Eason is the Vice President of Main Street Hospitality, which owns four hotels in the Berkshires, including Hotel On North in Pittsfield and the historic Red Lion Inn in Stockbridge. She says despite the regulation issue, for the most part, the hotel industry has come to terms with services like Airbnb.

“We’ve made them our partners rather than our enemies," Eason told WAMC. "And I think that’s true of all of our hotels. We think of them really as another distribution channel. We have some inventory out with them, not a lot because they haven’t technically solved their integration with a set of key property management systems that hotels use, but I think it’s just like another Expedia or Booking.com. It’s another place for us to get the word out on our properties. They have a different kind of consumer who’s looking for a different product.”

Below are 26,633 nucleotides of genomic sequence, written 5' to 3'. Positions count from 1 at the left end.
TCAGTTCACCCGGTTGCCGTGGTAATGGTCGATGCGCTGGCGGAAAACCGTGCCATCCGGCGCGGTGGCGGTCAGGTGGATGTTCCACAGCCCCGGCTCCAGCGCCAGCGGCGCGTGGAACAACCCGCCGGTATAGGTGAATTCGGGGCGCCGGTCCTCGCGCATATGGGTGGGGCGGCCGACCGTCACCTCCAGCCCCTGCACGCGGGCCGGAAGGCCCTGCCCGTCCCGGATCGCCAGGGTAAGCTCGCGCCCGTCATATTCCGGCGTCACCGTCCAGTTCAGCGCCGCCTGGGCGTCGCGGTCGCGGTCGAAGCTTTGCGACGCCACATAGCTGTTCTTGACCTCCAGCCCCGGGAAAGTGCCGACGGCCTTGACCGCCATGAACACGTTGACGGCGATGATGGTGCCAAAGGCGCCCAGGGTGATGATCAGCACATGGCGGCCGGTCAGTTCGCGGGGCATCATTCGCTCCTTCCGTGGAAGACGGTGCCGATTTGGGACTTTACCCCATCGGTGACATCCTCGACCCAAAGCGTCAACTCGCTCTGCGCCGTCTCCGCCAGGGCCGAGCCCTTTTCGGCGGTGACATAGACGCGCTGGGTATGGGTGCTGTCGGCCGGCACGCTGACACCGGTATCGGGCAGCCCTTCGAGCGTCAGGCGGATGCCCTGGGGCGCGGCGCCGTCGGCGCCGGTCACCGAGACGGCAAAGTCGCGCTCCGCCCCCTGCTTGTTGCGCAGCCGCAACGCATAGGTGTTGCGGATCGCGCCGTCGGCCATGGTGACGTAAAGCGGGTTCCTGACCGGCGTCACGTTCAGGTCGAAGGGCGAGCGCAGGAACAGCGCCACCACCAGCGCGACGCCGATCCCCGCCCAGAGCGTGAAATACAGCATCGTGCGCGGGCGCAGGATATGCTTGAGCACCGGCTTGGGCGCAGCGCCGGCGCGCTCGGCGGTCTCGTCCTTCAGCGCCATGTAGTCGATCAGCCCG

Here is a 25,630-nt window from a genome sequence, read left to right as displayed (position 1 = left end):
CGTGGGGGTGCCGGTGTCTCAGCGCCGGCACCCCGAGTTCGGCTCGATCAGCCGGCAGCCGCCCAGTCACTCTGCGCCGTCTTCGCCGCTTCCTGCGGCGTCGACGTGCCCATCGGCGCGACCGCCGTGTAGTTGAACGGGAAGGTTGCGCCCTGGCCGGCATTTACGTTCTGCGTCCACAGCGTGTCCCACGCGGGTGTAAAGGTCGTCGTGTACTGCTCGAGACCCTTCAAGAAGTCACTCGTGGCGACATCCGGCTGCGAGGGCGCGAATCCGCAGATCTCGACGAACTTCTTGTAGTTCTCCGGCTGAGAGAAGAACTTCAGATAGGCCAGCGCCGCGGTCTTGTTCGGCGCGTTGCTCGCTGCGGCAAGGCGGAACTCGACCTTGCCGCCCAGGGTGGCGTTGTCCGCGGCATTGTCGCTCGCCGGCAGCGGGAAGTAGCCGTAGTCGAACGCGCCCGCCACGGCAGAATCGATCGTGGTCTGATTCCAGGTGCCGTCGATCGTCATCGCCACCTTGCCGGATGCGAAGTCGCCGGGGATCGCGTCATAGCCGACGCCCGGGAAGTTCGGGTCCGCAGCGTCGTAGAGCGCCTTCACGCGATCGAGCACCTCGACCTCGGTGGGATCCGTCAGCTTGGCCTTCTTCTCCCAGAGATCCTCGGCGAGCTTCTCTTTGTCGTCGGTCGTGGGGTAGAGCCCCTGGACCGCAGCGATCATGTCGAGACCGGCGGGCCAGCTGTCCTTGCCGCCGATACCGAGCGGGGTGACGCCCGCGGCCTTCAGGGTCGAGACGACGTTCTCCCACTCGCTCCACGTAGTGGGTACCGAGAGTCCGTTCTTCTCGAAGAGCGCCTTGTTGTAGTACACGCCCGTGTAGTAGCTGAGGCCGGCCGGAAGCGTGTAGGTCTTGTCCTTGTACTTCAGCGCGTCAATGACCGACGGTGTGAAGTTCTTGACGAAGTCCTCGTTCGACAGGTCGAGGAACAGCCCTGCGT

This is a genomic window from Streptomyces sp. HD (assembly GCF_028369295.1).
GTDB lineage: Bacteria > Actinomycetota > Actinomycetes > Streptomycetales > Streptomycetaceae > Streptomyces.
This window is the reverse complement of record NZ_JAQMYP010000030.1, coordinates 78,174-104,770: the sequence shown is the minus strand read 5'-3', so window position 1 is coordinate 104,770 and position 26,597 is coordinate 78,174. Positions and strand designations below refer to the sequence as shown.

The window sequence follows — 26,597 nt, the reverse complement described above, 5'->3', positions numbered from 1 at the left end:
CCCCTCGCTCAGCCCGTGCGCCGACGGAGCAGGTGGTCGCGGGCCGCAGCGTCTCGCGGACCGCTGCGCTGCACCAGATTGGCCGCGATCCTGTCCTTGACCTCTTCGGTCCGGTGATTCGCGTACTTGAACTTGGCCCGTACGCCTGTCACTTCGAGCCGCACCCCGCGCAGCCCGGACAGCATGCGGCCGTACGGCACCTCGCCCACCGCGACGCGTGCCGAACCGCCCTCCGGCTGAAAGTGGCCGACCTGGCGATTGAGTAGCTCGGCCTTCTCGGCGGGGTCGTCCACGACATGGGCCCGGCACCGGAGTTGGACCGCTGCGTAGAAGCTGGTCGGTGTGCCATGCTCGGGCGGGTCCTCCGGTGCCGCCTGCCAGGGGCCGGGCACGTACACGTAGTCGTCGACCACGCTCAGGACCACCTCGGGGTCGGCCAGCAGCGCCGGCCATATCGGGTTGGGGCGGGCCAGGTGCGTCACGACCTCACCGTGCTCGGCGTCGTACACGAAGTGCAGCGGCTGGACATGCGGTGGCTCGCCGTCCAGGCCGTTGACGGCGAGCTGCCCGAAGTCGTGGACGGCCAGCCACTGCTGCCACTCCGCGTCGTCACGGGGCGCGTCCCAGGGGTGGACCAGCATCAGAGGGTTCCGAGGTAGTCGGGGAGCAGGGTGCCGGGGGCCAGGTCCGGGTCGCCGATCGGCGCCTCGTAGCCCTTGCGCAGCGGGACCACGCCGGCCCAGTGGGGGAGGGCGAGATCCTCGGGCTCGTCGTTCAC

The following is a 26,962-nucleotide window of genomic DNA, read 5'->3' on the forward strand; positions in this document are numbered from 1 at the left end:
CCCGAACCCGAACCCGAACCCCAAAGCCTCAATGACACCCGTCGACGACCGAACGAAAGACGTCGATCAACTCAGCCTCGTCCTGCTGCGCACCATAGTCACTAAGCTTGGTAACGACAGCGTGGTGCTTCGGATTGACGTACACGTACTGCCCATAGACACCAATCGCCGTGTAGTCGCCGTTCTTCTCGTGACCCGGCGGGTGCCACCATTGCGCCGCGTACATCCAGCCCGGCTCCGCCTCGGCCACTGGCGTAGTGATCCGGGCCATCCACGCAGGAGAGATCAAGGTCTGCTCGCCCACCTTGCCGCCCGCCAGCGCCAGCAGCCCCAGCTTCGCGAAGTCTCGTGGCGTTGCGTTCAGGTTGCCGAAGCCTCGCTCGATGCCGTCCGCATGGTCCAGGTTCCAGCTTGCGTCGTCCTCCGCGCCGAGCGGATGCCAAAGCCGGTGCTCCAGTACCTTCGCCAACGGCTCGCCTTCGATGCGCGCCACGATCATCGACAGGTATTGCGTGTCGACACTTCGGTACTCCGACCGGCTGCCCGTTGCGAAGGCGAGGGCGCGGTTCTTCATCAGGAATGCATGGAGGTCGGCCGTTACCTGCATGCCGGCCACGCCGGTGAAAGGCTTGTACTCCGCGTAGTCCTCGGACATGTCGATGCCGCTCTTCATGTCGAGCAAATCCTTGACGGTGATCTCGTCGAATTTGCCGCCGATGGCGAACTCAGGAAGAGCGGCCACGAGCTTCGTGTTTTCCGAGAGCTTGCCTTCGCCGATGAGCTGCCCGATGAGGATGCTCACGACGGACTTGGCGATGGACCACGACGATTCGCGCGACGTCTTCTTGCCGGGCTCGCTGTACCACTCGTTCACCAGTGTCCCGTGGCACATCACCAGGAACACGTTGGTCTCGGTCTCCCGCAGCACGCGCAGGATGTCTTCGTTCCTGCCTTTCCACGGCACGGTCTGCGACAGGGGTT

“When I personally am looking at an Airbnb, I’m looking to save some money," said Colleen Rafferty. "When I’m looking at a hotel, I’m looking to treat myself. And we really try to lean into those things that make people feel like they’re treating themselves.”

Rafferty is the Guest Experience Manager at Tourists, a hotel in North Adams that opened in July 2018 – well after the short-term rental boom.

“We’re sitting in one of our rooms right now, and as you can see, it’s very clean, everything has been curated very carefully," she told WAMC. "If the motto of Airbnb is ‘isn’t it nice to be home wherever you go,’ our motto is, ‘isn’t it nice to be out of your home.’”